After reading this chapter, you should:
- know the names and locations of the major oceans
- know the average depth of the ocean
- be able to identify the deepest region of the world ocean
- know the differences between passive and active continental margins
- know the geological features of a continental margin, and what is responsible for them
- know the various ocean provinces
- understand how oceanographers can map the seafloor
There are many reasons why people study oceanography. An understanding of ocean processes is obviously vital to oceanographers, marine biologists, or environmental scientists. However, there are numerous other scientific fields where the oceans play an important role. The oceans are a major contributor to global climate patterns, and can give us clues to past climate conditions. Knowledge of oceanography is important for resource or energy extraction, such as commercial fishing or aquaculture, oil and gas exploration, and clean energy resources such as wind, wave, or tidal energy. The oceans are the major route for international trade through commercial shipping, and are still a significant factor in the transportation of people across the seas. But even the recreational user benefits from an understanding of the ocean, from winds and currents for the casual sailor, tides and habitat conditions for a fisherman, to wave patterns for surfers. And finally, for anyone who has ever stood on the shore and gazed out at the ocean with a sense of wonder at what lies beneath the surface, the study of oceanography can begin to reveal some of the ocean’s mysteries.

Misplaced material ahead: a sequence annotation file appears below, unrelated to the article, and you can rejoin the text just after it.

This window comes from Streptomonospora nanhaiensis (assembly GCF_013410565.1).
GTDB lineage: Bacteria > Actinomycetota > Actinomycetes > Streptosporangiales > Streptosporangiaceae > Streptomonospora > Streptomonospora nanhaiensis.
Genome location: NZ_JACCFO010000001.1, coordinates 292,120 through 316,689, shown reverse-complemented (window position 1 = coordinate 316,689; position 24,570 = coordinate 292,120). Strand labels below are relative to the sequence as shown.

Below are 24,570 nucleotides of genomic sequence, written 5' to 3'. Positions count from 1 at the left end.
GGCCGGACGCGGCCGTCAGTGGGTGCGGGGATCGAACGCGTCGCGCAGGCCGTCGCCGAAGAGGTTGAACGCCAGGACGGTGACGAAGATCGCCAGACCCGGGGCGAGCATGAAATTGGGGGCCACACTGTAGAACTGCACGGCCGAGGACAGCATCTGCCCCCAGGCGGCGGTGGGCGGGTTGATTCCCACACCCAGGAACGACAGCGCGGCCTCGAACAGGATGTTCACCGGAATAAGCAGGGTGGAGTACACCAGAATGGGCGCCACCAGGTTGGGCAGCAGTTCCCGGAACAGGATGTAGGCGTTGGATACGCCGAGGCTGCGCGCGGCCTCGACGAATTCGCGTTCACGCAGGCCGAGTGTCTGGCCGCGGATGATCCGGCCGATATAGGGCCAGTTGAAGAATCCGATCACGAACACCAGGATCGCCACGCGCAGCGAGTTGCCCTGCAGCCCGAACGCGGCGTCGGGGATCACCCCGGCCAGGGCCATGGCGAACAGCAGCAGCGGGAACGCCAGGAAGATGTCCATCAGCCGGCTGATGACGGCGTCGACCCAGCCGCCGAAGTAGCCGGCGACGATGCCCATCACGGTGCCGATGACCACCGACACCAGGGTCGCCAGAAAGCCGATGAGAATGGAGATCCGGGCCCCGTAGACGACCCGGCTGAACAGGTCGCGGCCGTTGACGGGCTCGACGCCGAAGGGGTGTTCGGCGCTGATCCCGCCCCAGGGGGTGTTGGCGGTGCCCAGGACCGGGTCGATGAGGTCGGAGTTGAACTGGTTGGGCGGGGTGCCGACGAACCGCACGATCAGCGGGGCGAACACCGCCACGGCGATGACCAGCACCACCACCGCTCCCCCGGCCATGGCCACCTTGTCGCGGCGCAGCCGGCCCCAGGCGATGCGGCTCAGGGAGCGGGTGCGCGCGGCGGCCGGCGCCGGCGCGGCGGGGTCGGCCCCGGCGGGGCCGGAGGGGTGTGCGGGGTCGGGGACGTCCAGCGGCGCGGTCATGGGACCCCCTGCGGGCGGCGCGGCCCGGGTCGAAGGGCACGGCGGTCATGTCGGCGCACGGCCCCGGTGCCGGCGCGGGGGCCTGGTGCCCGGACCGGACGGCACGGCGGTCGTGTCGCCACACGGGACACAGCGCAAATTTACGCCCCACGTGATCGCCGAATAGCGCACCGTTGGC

This chapter begins with a basic overview of the world oceans, before discussing some of the ways that the features of the ocean can be classified. Finally, we will examine the techniques that are used, and have been used, to map the ocean floor.